15 allies propose Taiwan's presence as WHA observer
Geneva, May 21 (CNA) Fifteen member-states of the World Health Organization (WHO) have proposed putting the issue of Taiwan's participation as an observer in the World Health Assembly (WHA) on the agenda of the assembly's 71st session, which opened Monday in Geneva, Switzerland.
The proposers, all of which are Taiwan's diplomatic allies, requested a supplementary agenda item, "inviting Taiwan to participate in the WHA as an observer," which was submitted to the General Committee for its consideration.
These countries comprise Belize, Burkina Faso, El Salvador, Haiti, Kiribati, the Marshall Islands, Nauru, Nicaragua, Paraguay, Saint Vincent and the Grenadines, Saint Kitts and Nevis, Saint Lucia, the Solomon Islands, Swaziland and Tuvalu, according to the WHO.
Taiwan was not invited to attend the annual WHA this year, the second year it has been blocked from the event due to China's obstruction.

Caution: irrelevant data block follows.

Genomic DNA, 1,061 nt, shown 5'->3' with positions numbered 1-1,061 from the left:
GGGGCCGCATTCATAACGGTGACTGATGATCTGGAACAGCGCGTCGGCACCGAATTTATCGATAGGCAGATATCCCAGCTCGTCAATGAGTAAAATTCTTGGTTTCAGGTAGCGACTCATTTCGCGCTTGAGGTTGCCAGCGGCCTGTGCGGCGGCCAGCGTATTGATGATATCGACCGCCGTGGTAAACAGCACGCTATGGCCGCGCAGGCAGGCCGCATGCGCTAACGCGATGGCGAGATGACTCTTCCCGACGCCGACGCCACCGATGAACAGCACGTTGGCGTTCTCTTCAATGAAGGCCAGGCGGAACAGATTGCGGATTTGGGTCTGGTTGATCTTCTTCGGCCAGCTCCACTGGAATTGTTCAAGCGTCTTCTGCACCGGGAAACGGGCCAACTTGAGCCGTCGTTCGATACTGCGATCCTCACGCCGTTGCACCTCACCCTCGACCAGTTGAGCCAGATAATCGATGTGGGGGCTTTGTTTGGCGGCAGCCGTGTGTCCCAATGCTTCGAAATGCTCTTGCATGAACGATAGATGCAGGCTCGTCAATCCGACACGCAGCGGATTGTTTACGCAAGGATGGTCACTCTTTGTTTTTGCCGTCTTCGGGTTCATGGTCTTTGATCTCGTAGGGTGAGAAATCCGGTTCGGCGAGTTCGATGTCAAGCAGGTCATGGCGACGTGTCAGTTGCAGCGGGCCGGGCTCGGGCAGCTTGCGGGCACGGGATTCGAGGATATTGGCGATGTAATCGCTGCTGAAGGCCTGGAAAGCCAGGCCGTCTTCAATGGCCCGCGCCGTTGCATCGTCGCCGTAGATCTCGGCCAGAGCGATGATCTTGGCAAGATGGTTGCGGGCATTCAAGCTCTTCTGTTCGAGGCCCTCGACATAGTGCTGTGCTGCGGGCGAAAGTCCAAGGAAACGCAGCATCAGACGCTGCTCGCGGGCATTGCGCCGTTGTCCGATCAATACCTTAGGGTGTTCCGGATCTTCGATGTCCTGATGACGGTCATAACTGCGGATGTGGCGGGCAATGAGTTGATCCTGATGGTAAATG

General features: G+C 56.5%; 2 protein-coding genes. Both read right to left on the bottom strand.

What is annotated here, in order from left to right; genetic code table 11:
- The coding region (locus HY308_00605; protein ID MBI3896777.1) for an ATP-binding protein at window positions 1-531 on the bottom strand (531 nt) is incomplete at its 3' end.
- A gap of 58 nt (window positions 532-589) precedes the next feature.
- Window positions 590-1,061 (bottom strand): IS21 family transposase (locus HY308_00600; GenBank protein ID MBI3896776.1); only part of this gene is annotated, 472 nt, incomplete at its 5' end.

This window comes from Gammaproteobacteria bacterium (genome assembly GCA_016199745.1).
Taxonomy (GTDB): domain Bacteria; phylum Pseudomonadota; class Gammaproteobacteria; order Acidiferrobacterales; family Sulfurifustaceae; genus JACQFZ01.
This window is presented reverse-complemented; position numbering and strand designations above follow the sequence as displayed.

Taiwan started in 1997 seeking an invitation to the WHA, the decision-making body of the WHO, and was finally invited as an observer in 2009, under a previous Kuomintang administration that was considered by Beijing to be friendly toward China.
From 2009 to 2016, the country was accorded WHA observer status. But after a Democratic Progressive Party administration -- which is less friendly toward China -- took power in 2016, Beijing blocked WHA invitations to Taiwan in 2017 and again in 2018.
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